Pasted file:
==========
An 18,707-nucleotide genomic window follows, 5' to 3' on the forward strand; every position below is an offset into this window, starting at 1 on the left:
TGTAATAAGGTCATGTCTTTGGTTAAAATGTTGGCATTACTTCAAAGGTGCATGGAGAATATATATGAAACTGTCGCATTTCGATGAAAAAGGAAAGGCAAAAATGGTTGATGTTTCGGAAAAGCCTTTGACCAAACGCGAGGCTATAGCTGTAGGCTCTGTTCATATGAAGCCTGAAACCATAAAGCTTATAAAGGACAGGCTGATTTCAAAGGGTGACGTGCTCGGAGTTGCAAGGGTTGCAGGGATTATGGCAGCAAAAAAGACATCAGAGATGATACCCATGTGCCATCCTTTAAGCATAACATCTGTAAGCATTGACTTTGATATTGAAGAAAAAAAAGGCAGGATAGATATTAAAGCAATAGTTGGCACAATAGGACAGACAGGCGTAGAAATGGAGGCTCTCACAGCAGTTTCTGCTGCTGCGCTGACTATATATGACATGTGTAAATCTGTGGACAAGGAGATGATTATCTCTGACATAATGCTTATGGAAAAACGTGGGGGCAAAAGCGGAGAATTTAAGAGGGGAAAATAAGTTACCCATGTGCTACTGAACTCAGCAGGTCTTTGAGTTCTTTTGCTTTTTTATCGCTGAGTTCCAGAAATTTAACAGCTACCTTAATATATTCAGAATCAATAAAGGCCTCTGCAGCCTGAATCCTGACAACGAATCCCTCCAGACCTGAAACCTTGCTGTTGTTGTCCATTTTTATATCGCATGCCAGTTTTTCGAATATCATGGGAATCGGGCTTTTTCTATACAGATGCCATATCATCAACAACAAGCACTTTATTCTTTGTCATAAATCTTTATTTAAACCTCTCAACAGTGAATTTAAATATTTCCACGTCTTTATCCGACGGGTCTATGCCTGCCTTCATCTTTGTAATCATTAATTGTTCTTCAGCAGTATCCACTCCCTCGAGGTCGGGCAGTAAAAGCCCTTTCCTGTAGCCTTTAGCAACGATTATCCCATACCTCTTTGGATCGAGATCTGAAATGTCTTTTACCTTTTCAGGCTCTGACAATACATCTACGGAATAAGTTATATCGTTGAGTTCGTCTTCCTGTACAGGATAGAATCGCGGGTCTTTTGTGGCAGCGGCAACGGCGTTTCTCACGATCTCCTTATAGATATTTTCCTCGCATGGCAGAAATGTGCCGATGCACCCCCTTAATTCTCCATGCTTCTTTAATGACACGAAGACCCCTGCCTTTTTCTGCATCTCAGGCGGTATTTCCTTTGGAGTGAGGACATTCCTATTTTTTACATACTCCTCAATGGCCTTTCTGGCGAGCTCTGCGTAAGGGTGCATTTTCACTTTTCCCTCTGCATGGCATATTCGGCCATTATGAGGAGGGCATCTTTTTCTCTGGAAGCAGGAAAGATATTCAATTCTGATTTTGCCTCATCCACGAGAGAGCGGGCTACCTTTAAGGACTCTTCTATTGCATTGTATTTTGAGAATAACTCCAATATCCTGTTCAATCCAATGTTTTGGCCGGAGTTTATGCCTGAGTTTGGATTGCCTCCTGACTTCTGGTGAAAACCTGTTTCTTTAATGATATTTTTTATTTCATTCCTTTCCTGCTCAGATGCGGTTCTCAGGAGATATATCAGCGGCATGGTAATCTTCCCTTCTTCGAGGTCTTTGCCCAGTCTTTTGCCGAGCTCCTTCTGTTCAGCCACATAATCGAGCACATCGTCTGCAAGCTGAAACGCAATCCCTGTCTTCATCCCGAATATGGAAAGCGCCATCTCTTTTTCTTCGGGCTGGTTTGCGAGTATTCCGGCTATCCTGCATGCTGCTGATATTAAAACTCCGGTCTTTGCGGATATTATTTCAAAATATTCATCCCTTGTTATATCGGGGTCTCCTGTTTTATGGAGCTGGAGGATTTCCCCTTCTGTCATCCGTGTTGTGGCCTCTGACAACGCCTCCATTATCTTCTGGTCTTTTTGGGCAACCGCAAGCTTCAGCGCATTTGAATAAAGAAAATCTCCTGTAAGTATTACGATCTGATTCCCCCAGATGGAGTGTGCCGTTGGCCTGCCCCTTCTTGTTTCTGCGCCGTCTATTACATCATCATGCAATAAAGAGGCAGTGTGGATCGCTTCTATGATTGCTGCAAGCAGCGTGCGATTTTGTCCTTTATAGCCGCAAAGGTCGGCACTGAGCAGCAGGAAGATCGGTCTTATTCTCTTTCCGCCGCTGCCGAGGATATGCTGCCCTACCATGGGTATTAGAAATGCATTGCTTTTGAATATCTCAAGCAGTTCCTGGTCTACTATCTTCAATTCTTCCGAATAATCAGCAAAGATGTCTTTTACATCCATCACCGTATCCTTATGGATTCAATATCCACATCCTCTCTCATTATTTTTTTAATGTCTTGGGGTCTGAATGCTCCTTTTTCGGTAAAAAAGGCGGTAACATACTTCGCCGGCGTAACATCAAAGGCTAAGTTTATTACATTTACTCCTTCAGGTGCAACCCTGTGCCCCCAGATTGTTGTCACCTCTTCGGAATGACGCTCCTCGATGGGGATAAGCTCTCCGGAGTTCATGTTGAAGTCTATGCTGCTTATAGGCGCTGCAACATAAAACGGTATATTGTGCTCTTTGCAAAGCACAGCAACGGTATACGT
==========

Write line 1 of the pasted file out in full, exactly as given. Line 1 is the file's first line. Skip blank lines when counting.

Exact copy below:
An 18,707-nucleotide genomic window follows, 5' to 3' on the forward strand; every position below is an offset into this window, starting at 1 on the left: